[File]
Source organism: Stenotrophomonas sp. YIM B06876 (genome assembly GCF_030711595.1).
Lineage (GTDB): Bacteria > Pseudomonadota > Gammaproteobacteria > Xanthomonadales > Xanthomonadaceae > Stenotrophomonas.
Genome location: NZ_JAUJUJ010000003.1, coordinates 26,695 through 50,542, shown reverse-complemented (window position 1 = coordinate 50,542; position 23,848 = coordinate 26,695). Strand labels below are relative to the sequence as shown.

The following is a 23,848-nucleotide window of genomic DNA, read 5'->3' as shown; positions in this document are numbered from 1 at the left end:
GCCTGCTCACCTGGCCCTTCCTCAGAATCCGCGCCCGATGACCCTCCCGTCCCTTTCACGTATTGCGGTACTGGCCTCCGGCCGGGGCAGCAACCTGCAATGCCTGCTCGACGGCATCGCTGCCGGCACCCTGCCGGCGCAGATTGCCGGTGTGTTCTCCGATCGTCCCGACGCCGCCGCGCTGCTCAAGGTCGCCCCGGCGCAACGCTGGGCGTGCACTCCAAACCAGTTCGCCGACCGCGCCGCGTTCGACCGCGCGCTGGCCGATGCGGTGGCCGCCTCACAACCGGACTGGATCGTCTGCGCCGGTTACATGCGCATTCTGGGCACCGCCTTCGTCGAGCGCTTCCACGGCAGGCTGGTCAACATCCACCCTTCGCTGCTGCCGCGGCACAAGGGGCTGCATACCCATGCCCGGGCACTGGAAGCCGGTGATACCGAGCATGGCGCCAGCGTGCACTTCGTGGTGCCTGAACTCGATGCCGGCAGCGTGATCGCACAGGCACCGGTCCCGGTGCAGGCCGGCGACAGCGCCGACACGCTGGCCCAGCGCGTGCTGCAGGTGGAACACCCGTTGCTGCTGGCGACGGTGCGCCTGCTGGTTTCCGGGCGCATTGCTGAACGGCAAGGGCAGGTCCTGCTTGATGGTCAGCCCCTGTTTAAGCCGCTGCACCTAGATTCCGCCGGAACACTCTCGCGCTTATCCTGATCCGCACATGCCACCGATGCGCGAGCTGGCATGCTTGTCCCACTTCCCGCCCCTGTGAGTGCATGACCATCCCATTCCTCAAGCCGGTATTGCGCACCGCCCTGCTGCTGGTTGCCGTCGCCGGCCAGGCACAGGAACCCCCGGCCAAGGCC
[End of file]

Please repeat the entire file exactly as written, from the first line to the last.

Source organism: Stenotrophomonas sp. YIM B06876 (genome assembly GCF_030711595.1).
Lineage (GTDB): Bacteria > Pseudomonadota > Gammaproteobacteria > Xanthomonadales > Xanthomonadaceae > Stenotrophomonas.
Genome location: NZ_JAUJUJ010000003.1, coordinates 26,695 through 50,542, shown reverse-complemented (window position 1 = coordinate 50,542; position 23,848 = coordinate 26,695). Strand labels below are relative to the sequence as shown.

The following is a 23,848-nucleotide window of genomic DNA, read 5'->3' as shown; positions in this document are numbered from 1 at the left end:
GCCTGCTCACCTGGCCCTTCCTCAGAATCCGCGCCCGATGACCCTCCCGTCCCTTTCACGTATTGCGGTACTGGCCTCCGGCCGGGGCAGCAACCTGCAATGCCTGCTCGACGGCATCGCTGCCGGCACCCTGCCGGCGCAGATTGCCGGTGTGTTCTCCGATCGTCCCGACGCCGCCGCGCTGCTCAAGGTCGCCCCGGCGCAACGCTGGGCGTGCACTCCAAACCAGTTCGCCGACCGCGCCGCGTTCGACCGCGCGCTGGCCGATGCGGTGGCCGCCTCACAACCGGACTGGATCGTCTGCGCCGGTTACATGCGCATTCTGGGCACCGCCTTCGTCGAGCGCTTCCACGGCAGGCTGGTCAACATCCACCCTTCGCTGCTGCCGCGGCACAAGGGGCTGCATACCCATGCCCGGGCACTGGAAGCCGGTGATACCGAGCATGGCGCCAGCGTGCACTTCGTGGTGCCTGAACTCGATGCCGGCAGCGTGATCGCACAGGCACCGGTCCCGGTGCAGGCCGGCGACAGCGCCGACACGCTGGCCCAGCGCGTGCTGCAGGTGGAACACCCGTTGCTGCTGGCGACGGTGCGCCTGCTGGTTTCCGGGCGCATTGCTGAACGGCAAGGGCAGGTCCTGCTTGATGGTCAGCCCCTGTTTAAGCCGCTGCACCTAGATTCCGCCGGAACACTCTCGCGCTTATCCTGATCCGCACATGCCACCGATGCGCGAGCTGGCATGCTTGTCCCACTTCCCGCCCCTGTGAGTGCATGACCATCCCATTCCTCAAGCCGGTATTGCGCACCGCCCTGCTGCTGGTTGCCGTCGCCGGCCAGGCACAGGAACCCCCGGCCAAGGCC